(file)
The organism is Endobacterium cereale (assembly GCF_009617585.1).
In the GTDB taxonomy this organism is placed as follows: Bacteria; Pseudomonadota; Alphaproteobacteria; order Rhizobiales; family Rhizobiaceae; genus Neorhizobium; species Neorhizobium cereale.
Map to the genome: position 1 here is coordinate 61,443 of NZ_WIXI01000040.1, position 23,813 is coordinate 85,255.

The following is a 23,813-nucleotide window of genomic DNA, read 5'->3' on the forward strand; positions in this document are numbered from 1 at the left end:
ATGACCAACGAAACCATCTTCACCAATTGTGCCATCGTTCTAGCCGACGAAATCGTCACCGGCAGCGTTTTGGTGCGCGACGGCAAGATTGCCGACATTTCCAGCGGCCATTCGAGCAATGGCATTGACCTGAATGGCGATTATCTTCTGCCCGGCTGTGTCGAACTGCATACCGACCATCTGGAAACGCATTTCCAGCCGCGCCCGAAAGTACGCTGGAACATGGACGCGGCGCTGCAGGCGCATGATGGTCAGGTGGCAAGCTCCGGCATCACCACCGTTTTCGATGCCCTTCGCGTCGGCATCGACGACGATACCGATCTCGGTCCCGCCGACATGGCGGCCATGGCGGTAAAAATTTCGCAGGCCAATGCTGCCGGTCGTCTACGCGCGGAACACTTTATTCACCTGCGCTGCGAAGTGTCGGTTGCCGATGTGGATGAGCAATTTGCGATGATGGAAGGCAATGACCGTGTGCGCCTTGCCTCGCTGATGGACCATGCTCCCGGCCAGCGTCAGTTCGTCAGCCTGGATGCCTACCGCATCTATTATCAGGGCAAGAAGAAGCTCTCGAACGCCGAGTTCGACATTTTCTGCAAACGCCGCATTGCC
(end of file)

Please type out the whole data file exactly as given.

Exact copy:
The organism is Endobacterium cereale (assembly GCF_009617585.1).
In the GTDB taxonomy this organism is placed as follows: Bacteria; Pseudomonadota; Alphaproteobacteria; order Rhizobiales; family Rhizobiaceae; genus Neorhizobium; species Neorhizobium cereale.
Map to the genome: position 1 here is coordinate 61,443 of NZ_WIXI01000040.1, position 23,813 is coordinate 85,255.

The following is a 23,813-nucleotide window of genomic DNA, read 5'->3' on the forward strand; positions in this document are numbered from 1 at the left end:
ATGACCAACGAAACCATCTTCACCAATTGTGCCATCGTTCTAGCCGACGAAATCGTCACCGGCAGCGTTTTGGTGCGCGACGGCAAGATTGCCGACATTTCCAGCGGCCATTCGAGCAATGGCATTGACCTGAATGGCGATTATCTTCTGCCCGGCTGTGTCGAACTGCATACCGACCATCTGGAAACGCATTTCCAGCCGCGCCCGAAAGTACGCTGGAACATGGACGCGGCGCTGCAGGCGCATGATGGTCAGGTGGCAAGCTCCGGCATCACCACCGTTTTCGATGCCCTTCGCGTCGGCATCGACGACGATACCGATCTCGGTCCCGCCGACATGGCGGCCATGGCGGTAAAAATTTCGCAGGCCAATGCTGCCGGTCGTCTACGCGCGGAACACTTTATTCACCTGCGCTGCGAAGTGTCGGTTGCCGATGTGGATGAGCAATTTGCGATGATGGAAGGCAATGACCGTGTGCGCCTTGCCTCGCTGATGGACCATGCTCCCGGCCAGCGTCAGTTCGTCAGCCTGGATGCCTACCGCATCTATTATCAGGGCAAGAAGAAGCTCTCGAACGCCGAGTTCGACATTTTCTGCAAACGCCGCATTGCC